Opening up a new Adelaide treasure
With its gracious heritage buildings, public institutions, university campuses and wide-tree lined footpaths, Adelaide’s North Terrace is one of Australia’s great cultural boulevards – and a now a new treasure for all to enjoy is being created at its eastern end.
Work is about to start on the development of outdoor areas at the seven-hectare Lot Fourteen ideas neighbourhood, opening up this former hospital site to create seamless connections between the buzzing East End with the verdant serenity of Adelaide Botanic Garden and the city’s expansive parklands.
Along the way, visitors will get an insight into the exciting future industries being fostered in this entrepreneurial, ideas neighbourhood thanks to design protocols that will blur the boundaries between indoors and outdoors, creating a series of spaces for planned and unplanned interactions between visitors, researchers, entrepreneurs and employees.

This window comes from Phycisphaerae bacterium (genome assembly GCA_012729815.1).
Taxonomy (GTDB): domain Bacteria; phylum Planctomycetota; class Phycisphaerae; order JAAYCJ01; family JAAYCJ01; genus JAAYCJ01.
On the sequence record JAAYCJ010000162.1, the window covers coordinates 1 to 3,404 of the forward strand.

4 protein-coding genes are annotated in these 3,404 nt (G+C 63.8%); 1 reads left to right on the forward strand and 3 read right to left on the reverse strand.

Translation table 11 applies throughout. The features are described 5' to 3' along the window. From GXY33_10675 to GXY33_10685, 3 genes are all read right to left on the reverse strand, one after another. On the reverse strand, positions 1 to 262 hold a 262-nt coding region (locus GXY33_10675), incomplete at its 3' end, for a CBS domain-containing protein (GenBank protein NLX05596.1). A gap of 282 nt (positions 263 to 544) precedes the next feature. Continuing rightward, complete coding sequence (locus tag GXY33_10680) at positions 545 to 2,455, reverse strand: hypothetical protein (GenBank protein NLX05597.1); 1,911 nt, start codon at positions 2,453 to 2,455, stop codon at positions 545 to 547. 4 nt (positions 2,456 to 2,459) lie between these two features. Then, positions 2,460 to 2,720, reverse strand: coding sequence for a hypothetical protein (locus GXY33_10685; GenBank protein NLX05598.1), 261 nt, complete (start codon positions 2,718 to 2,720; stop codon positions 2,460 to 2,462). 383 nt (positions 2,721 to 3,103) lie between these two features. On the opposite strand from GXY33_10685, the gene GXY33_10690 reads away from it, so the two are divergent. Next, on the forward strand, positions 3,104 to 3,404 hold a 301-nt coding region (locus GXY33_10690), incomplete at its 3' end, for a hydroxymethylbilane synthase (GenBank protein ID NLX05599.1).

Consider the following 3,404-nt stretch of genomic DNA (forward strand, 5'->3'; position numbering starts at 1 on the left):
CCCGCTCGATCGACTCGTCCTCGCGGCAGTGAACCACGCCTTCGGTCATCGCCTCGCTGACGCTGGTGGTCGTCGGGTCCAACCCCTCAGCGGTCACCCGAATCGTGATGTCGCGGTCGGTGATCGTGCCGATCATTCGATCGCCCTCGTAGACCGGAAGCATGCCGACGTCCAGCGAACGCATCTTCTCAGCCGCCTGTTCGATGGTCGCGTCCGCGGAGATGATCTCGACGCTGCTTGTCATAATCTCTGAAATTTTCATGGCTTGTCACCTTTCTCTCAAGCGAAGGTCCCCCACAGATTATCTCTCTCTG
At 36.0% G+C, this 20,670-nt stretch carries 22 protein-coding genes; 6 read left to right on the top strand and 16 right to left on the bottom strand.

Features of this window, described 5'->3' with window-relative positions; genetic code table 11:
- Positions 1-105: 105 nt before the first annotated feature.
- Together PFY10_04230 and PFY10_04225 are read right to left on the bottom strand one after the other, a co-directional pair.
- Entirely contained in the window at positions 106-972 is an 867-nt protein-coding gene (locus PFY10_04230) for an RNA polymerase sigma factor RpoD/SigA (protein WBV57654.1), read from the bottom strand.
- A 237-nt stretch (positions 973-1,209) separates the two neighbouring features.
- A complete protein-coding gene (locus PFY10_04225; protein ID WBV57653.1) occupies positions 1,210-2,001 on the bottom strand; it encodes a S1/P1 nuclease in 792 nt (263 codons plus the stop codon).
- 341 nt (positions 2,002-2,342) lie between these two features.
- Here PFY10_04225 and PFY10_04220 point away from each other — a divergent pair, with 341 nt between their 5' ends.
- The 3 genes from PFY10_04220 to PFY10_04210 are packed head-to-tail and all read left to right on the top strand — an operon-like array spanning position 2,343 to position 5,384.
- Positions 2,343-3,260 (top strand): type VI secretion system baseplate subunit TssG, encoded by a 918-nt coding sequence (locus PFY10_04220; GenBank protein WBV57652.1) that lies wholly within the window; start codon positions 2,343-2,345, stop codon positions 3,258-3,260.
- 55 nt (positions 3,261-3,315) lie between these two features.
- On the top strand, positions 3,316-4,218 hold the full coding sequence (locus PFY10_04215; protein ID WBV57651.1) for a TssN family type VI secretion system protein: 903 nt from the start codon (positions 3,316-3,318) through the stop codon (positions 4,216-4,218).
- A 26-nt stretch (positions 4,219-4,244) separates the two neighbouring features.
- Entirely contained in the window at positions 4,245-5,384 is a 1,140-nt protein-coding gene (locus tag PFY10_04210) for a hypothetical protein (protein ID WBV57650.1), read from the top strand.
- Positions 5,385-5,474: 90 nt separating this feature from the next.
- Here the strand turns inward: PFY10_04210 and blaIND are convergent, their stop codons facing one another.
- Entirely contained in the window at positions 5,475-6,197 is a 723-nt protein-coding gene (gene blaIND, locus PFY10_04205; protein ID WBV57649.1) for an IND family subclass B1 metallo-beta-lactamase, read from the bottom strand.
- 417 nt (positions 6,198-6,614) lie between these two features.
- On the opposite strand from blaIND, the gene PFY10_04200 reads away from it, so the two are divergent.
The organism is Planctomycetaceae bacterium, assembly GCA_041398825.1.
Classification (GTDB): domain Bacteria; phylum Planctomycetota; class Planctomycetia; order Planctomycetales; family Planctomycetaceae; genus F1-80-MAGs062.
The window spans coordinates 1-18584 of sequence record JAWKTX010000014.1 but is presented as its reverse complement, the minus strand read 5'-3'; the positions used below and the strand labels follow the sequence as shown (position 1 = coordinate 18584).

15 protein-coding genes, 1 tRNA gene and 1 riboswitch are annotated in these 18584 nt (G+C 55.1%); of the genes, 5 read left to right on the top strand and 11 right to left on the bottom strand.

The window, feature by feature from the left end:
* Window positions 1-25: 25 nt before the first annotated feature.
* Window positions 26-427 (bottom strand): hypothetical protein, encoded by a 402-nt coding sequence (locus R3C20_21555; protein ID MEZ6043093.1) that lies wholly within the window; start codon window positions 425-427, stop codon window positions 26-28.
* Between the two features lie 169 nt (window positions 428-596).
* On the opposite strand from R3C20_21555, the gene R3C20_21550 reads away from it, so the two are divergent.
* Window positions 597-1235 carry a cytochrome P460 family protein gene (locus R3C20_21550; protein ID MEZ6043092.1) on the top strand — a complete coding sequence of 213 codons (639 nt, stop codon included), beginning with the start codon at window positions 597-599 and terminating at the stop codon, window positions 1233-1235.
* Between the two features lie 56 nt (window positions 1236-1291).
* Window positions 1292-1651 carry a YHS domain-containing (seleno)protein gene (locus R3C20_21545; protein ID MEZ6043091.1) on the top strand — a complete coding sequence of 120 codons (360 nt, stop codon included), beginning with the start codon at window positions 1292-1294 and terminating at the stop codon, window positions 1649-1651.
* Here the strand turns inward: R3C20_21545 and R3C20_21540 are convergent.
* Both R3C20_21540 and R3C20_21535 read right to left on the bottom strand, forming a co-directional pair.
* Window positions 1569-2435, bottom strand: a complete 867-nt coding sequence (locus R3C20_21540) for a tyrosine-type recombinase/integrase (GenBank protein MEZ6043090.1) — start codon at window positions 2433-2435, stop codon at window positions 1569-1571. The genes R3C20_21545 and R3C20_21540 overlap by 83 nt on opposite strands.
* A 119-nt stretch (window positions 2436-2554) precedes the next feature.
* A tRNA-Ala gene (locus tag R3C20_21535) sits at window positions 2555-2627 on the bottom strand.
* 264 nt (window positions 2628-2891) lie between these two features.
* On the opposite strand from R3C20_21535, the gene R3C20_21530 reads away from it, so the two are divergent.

These will include courtyards, lawns, plaza, shops and cafes, and a series of pavilions that can be used for pop-up events, such as socializing, education, showcasing research, health and wellbeing activities, or maybe a cool wine bar.
The public areas will also be designed to showcase major public attractions coming to Lot Fourteen, including the Australian Space Agency, Mission Control and Space Discovery Centre, the Aboriginal Art and Cultures Galley and the Innovation Centre, which will feature a publicly accessible Innovation Hub on the ground floor.